I have just spent a few days tramping in the Waitotara Conservation Area, starting at the Puniwhakau Rd end East of Stratford and heading south to the upper Waitotara Valley through some of the most interesting lowland forest, consisting of mature rata, rimu, kamahi and black beech.

Large areas of regenerating scrub early on the track remind you of early attempts to farm this area, as you leave the last of the open country.

In a recent Conservation Comment Dave Scoullar talked about tourism in Taranaki and asked the question: what about Whanganui?

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The conservation area is west of Whanganui National Park and was once promoted as a possible main walking attraction for the Whanganui – Taranaki region. The Whanganui River could be the exit point for those walkers who extend to the Matemateaonga Track, who can then choose to head downriver via jet boat to Pipririki.

What we see now is the Mangapurura walkway/cycle way getting most of the interest from walkers and cyclists heading south from National Park into the Whanganui River Valley.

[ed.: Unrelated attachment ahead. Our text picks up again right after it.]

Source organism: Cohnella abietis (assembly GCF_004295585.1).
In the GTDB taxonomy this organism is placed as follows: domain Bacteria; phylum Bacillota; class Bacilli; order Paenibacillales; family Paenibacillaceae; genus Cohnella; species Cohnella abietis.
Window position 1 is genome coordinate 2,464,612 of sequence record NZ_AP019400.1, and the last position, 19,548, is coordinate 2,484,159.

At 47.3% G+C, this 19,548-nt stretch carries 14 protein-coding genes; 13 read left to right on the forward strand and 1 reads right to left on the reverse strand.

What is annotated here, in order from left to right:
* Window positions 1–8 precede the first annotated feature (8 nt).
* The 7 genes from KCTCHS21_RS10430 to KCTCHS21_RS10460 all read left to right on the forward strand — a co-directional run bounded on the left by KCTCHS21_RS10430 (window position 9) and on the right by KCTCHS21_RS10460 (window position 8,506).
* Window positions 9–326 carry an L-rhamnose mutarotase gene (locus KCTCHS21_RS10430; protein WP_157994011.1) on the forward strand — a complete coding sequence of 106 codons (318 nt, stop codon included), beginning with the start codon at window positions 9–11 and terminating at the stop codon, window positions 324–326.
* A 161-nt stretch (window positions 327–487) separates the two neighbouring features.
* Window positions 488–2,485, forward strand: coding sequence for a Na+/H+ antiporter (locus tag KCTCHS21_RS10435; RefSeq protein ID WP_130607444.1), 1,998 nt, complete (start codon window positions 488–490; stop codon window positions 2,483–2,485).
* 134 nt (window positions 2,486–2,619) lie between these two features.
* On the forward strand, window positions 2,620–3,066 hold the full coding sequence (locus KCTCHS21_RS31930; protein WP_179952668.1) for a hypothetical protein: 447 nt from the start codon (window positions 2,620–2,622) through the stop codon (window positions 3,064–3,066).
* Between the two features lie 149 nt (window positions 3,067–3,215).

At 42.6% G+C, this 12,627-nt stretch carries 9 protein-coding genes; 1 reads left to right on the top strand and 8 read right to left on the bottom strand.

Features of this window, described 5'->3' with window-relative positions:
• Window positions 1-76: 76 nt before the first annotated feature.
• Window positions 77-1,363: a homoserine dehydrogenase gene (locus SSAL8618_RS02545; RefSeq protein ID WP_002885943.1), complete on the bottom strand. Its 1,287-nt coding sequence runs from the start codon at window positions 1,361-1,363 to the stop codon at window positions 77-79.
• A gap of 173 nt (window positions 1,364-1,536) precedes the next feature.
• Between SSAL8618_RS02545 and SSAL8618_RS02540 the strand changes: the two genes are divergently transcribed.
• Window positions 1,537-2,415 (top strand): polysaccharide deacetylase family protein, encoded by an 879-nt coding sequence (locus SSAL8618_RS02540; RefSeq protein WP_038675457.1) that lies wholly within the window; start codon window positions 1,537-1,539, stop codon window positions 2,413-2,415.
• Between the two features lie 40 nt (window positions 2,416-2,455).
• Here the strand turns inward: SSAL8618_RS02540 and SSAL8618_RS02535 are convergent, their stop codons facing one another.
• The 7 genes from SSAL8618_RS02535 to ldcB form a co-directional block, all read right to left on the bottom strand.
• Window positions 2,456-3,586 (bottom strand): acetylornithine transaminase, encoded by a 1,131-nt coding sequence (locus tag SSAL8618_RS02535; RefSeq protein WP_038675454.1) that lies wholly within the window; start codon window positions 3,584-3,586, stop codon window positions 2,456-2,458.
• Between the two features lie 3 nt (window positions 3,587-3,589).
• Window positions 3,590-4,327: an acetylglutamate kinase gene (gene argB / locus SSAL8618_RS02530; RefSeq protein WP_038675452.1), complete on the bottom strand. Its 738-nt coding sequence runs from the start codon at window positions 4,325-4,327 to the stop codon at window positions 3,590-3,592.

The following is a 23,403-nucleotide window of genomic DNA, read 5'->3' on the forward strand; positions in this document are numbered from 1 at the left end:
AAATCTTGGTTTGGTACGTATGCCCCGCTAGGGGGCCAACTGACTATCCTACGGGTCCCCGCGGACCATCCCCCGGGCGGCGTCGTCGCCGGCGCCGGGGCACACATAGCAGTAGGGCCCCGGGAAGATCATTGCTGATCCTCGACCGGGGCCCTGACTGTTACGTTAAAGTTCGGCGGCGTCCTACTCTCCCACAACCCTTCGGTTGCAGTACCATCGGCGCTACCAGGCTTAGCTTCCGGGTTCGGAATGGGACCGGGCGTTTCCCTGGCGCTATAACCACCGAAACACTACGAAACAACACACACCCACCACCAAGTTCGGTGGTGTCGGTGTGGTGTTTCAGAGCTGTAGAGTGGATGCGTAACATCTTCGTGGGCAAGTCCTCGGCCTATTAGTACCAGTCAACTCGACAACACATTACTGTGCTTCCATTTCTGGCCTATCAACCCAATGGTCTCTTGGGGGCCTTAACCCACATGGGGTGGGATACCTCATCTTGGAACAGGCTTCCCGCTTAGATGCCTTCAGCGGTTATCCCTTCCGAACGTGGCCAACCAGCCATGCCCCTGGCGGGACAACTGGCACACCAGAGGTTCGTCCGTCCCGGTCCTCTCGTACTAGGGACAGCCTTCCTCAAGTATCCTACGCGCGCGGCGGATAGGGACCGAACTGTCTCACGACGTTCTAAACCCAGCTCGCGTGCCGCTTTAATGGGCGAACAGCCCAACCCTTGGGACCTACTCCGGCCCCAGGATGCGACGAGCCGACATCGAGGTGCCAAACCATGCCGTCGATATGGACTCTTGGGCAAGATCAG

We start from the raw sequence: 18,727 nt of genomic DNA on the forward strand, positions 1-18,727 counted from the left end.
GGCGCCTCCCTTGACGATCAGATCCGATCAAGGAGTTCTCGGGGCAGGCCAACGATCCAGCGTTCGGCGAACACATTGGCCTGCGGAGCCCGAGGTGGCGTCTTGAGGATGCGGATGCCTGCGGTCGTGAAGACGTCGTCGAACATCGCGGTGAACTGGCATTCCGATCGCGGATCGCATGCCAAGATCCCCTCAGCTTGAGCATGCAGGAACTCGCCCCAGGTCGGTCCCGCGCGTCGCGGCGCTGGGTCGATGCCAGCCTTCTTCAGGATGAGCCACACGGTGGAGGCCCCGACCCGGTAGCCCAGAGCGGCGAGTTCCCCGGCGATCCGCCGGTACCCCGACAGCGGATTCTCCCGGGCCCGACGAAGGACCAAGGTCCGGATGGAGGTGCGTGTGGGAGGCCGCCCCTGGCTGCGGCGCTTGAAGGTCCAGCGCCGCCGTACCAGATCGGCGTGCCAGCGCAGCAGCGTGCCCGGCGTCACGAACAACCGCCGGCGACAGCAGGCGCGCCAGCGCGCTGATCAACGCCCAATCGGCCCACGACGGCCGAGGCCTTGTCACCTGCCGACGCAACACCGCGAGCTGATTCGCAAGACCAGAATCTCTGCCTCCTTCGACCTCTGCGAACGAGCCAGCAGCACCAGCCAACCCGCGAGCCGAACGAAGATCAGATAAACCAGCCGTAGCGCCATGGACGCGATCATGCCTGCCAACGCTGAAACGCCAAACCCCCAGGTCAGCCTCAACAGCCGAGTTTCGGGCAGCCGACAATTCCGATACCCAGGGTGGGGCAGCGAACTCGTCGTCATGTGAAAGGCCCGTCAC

For some reason DOC has ceased to maintain the track system that allows access to large parts of the Waitotara Conservation Area. It still has three huts - Puteore, Tahupo and Trains - which are underutilised as a result.

DOC has large areas to manage in the Central North Island, and tramping clubs could take on some of this Waitōtara work. Federated Mountain Clubs of New Zealand (FMC) has a Backcountry Trust that clubs can ask for funding.

Anything from $5,000 to $20,000 could be available if a project was accepted by the trust. Wanganui Tramping Club could work with neighbouring clubs in Manawatu and Taranaki. All are likely to end up using the tracks and huts, along with deerstalkers and possibly even mountainbikers.

District and regional councils, iwi, tourism and conservation interests could also get involved.

We are always hearing about enhancing and protecting our conservation estate to ensure a future for generations to come. What's wrong with looking to the future by developing and maintaining this track system so that all can use it?

What better way than by all working together to achieve an area which could become the economic driver for recreation in our own conservation estate?

Move over Taranaki. This could be done for much less in dollar terms than the Taranaki project, while involving locals from both areas.

All we need is Regional Development Minister Shane Jones, along with Conservation Minister Eugeine Sage, showing some vision for conservation values in our region.

Brian Doughty is a tramper and member of the Te Araroa Whanganui Trust